ive read every answer here. and none of them reflect actual experience riding a bicycle and getting into multiple accidents on them. i have. i have also SEEN multiple accidents happen.
RIDING ON CITY STREET IN MANHATTAN AND BROOKLYN ; the reality is that the biggest determining factor of how bad your injuries are is HOW YOU FALL OFF YOUR BIKE AND WHAT YOU FALL INTO. it is that simple.
and for this reason, my experience reflects the fact that that higher speeds ensure you fall off your bike in a manner that is FAR LESS CONTROLLED AND MORE SLOPPY. thus, higher speeds ensure your 'fall' is worse, which is entirely the opposite of the thesis that your fall is better if you are faster because you can 'roll'. thats utter nonsense.
if you are going at a slower speed you have a few more microseconds or milliseconds to adjust your body and torso and DIRECTION of your fall. in particular, you put your hands out in front to shield your head, and reflexively try and protect your head. apart from those reflexes, you control the 'wobble' of your bike in a fall that doesn't occur smoothly--many falls occur due to a GRAZING of the bicyle hitting something from the side lightly, including pedestrians, a light knock from a car, hitting a hard pothole, sliding over leaves or a grating that destabilizes your balance . in that type of accident you have like 1/3 of a full second as you try and stabilize your handlebars to no effect. however, if you are going slower the result is the wobble lasts longer and you can sometimes control the direction of the fall, or even turn a 'fall' into a 'slide out' which i have done many times. this means you fall down on your side but in a relatively controlled manner which results in scrapes and scratches and maybe a bruise but nothing broken and no major hard impact as if you are thrown onto the ground.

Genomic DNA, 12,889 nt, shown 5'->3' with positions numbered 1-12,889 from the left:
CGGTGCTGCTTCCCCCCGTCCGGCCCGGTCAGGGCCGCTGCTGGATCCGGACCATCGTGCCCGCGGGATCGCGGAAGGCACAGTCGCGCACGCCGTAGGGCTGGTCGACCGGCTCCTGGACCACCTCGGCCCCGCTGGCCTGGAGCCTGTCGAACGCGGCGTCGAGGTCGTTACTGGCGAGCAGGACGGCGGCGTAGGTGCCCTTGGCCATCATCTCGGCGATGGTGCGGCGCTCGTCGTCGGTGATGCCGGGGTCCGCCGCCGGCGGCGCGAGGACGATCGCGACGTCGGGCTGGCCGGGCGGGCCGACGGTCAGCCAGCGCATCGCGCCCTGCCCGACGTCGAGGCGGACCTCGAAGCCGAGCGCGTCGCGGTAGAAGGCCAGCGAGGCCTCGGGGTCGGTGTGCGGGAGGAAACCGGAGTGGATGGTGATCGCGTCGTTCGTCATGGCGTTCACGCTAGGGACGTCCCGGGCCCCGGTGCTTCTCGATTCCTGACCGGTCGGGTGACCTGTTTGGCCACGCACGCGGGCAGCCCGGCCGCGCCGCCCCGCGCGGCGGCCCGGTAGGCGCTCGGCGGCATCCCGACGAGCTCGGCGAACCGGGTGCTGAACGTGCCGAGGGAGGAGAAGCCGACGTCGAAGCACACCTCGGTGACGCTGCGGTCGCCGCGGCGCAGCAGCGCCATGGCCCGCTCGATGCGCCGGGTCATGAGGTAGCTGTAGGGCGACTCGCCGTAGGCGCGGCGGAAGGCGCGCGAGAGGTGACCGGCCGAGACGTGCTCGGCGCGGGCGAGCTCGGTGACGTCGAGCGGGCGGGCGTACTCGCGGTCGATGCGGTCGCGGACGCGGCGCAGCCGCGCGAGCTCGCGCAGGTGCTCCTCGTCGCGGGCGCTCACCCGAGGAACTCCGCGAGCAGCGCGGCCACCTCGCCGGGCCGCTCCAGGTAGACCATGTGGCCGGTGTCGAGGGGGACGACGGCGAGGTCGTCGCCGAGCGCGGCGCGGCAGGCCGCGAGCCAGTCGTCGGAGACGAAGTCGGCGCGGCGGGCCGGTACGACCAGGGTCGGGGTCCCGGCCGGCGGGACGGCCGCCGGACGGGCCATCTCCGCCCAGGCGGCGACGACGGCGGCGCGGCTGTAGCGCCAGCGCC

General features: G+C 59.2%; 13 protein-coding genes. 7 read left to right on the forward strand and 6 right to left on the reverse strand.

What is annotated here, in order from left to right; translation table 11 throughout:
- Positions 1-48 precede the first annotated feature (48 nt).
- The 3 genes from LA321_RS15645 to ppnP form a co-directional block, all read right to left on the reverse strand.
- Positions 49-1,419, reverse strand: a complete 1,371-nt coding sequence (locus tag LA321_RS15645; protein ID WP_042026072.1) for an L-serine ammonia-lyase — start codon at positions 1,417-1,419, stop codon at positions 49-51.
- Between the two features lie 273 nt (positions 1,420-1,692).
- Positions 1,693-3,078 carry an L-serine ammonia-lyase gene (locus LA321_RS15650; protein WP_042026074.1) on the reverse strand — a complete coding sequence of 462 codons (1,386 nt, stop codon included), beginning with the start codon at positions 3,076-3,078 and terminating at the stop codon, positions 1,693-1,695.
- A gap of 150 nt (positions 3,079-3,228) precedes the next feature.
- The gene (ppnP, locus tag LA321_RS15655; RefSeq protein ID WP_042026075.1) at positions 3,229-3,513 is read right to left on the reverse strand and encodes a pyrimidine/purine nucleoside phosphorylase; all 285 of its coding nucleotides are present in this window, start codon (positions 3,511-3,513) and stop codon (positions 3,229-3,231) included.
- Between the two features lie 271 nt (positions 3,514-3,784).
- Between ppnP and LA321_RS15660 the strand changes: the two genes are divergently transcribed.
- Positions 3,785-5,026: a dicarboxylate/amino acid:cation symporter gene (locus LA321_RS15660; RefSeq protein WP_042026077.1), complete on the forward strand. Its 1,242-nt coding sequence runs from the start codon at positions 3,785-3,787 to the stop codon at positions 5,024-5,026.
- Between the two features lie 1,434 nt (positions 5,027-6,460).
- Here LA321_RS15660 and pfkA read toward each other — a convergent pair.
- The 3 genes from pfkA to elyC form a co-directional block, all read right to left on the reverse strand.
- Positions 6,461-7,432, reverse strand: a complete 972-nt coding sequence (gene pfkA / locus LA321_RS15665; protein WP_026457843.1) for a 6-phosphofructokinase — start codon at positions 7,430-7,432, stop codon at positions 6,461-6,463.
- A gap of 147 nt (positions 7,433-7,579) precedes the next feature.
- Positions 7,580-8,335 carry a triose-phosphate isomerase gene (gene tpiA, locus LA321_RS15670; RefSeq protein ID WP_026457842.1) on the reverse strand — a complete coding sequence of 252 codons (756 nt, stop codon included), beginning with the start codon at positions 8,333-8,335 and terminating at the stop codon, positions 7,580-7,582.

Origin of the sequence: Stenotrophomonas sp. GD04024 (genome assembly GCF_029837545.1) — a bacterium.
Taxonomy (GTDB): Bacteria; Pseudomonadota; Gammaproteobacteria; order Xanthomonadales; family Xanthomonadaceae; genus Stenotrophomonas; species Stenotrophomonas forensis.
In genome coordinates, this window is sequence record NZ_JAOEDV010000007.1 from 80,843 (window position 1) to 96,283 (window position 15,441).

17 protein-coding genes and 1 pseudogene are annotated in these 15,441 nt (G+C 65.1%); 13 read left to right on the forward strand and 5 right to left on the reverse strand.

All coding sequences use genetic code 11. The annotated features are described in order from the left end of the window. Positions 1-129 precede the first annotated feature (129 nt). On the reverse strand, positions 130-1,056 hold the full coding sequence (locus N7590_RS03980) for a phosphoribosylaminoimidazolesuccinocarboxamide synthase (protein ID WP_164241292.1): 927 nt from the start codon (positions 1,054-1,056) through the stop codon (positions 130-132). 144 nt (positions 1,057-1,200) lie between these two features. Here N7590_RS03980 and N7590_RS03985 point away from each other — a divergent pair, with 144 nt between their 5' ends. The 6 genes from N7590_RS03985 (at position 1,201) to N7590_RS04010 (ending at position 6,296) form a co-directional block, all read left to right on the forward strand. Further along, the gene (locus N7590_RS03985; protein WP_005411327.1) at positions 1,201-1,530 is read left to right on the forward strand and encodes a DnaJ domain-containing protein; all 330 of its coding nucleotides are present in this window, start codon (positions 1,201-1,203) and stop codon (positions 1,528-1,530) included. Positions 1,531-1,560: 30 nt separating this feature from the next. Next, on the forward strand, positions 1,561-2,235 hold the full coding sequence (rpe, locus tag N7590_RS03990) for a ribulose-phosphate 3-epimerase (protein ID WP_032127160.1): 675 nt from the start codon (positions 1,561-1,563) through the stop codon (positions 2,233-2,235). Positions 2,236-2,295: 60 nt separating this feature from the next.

also in relatively common 'dooring' situations where are a vehicle door opens directly in front of your path, you have just a bit more time to swerve away from the window of the door infront of you, and fall away from the door as opposed to falling through it with your entire body. more importantly at slower speeds, you have a better chance of being able to stop short by slamming your brakes without an accident.
furthermore, there is the obvious reality that hittting an object , any object, at higher speed results in more force upon impact.
finally, the most overlooked reality is that going at a slower speed allows you to avoid FAR MORE accidents and allows others to avoid getting into accidents with you, particularly pedestrians who may otherwise not see you because they are not paying attention at all, or because you aren't paying attention to them.
if there is ONE and only ONE rule for cycling other than 'pay attention at all times' it is , RIDE SLOWLY. it is NOT 'wear a helmet'. no. ride slowly.
the best sped for a bicycle is under 14 miles an hour. at 12 miles an hour, you are basically just strolling around speed on a bike. In my experience most bicycle accidents occur between cyclists and pedestrians running into the street , or between cyclists and vehicle Doors, or between cyclists and potholes/uneven streets or hidden obstacles, slippery things on the street. for all of these most common causes of falls, speed greatly affects the outcome of both the likelihood of the accident occurring, and the results of the accident.